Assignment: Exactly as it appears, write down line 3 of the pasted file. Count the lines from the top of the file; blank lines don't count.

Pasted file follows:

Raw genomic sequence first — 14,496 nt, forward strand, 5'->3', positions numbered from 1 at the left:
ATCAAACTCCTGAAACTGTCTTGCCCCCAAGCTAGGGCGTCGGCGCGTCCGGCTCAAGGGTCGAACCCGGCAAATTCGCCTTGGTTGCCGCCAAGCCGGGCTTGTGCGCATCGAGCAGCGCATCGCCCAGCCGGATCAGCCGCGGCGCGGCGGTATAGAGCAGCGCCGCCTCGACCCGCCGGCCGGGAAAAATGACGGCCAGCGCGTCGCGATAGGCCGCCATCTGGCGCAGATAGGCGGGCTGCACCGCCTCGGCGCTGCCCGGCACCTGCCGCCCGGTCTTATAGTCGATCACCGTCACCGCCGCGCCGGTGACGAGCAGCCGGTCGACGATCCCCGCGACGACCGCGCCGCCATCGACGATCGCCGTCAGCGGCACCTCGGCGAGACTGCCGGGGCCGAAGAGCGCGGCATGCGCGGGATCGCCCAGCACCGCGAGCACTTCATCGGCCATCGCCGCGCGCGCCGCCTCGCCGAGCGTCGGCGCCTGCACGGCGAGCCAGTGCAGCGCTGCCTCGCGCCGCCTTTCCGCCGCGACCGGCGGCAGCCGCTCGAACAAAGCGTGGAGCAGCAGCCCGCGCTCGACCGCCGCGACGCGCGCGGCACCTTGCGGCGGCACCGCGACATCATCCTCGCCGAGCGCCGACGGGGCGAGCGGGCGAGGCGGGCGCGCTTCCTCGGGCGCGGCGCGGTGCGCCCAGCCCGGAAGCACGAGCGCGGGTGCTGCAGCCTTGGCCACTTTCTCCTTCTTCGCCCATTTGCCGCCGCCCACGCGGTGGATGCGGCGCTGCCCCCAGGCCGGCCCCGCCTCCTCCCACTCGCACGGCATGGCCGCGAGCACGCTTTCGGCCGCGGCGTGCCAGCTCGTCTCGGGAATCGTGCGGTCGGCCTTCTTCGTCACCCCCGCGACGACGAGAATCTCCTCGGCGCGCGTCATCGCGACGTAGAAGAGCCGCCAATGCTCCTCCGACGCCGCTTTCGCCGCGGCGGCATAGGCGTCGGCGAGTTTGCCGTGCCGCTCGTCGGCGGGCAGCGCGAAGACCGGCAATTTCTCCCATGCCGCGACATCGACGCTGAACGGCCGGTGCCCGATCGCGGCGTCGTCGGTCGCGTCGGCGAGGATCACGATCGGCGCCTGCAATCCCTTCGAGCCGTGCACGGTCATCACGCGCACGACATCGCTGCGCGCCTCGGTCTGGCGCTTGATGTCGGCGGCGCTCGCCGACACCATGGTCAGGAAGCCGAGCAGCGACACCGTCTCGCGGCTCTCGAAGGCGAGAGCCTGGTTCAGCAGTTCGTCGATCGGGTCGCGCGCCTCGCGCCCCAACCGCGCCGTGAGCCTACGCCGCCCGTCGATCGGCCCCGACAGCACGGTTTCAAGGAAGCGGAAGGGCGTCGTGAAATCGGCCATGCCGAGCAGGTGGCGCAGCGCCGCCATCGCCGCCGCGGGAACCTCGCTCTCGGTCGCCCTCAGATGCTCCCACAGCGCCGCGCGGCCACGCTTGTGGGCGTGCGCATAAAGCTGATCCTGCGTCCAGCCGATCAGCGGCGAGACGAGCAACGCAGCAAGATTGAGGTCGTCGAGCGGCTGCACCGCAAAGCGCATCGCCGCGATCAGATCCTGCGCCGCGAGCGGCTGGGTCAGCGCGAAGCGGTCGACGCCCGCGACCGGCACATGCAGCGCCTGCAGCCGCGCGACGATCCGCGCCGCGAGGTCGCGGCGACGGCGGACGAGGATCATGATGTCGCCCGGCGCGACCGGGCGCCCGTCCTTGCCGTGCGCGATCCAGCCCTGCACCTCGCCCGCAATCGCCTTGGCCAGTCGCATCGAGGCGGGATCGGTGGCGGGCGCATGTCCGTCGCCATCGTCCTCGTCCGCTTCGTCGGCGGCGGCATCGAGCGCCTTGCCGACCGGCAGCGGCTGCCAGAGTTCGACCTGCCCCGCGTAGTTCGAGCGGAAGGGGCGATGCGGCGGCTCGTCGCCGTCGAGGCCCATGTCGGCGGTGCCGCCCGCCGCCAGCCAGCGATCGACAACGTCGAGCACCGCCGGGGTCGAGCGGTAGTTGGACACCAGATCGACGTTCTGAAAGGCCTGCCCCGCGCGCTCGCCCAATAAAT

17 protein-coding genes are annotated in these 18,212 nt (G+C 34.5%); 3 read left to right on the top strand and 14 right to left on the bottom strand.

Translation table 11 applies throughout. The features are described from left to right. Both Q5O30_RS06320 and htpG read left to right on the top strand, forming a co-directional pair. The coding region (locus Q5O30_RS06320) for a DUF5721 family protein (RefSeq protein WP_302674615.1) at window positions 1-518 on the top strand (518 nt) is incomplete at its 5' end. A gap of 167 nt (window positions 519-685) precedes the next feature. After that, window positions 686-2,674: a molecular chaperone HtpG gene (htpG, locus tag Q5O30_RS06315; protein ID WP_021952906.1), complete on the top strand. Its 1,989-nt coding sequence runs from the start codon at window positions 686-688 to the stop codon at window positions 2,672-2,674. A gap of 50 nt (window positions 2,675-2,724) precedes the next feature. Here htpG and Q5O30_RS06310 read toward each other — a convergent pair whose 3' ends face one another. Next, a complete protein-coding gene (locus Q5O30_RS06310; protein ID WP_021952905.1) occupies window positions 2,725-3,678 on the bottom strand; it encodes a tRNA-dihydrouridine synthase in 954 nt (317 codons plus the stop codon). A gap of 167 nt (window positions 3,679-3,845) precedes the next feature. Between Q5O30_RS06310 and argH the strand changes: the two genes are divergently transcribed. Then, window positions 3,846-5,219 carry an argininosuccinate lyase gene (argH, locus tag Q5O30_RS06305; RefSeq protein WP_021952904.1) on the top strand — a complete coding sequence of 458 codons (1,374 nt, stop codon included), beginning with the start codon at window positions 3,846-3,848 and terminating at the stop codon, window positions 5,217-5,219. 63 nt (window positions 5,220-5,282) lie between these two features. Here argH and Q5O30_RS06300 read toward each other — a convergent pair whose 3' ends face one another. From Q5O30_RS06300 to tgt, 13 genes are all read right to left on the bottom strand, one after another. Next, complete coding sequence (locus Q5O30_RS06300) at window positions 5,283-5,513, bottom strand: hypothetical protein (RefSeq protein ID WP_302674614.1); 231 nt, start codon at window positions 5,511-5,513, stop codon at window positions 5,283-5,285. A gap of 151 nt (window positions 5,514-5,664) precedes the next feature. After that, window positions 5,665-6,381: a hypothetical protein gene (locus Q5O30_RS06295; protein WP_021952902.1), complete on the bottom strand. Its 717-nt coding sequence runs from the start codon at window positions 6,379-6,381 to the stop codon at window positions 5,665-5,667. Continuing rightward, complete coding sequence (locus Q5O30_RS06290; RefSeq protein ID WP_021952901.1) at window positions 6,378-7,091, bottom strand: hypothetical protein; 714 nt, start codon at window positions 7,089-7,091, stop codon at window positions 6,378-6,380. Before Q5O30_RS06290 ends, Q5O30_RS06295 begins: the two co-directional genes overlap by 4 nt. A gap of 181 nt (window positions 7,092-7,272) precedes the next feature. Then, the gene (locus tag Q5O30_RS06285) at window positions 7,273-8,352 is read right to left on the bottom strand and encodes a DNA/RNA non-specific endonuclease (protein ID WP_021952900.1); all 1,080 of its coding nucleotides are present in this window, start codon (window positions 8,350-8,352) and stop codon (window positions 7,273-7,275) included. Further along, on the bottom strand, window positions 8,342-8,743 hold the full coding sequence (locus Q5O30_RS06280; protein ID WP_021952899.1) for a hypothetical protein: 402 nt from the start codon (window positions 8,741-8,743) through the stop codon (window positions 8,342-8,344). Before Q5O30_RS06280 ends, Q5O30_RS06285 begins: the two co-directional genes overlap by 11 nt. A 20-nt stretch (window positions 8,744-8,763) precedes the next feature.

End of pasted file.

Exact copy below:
17 protein-coding genes are annotated in these 18,212 nt (G+C 34.5%); 3 read left to right on the top strand and 14 right to left on the bottom strand.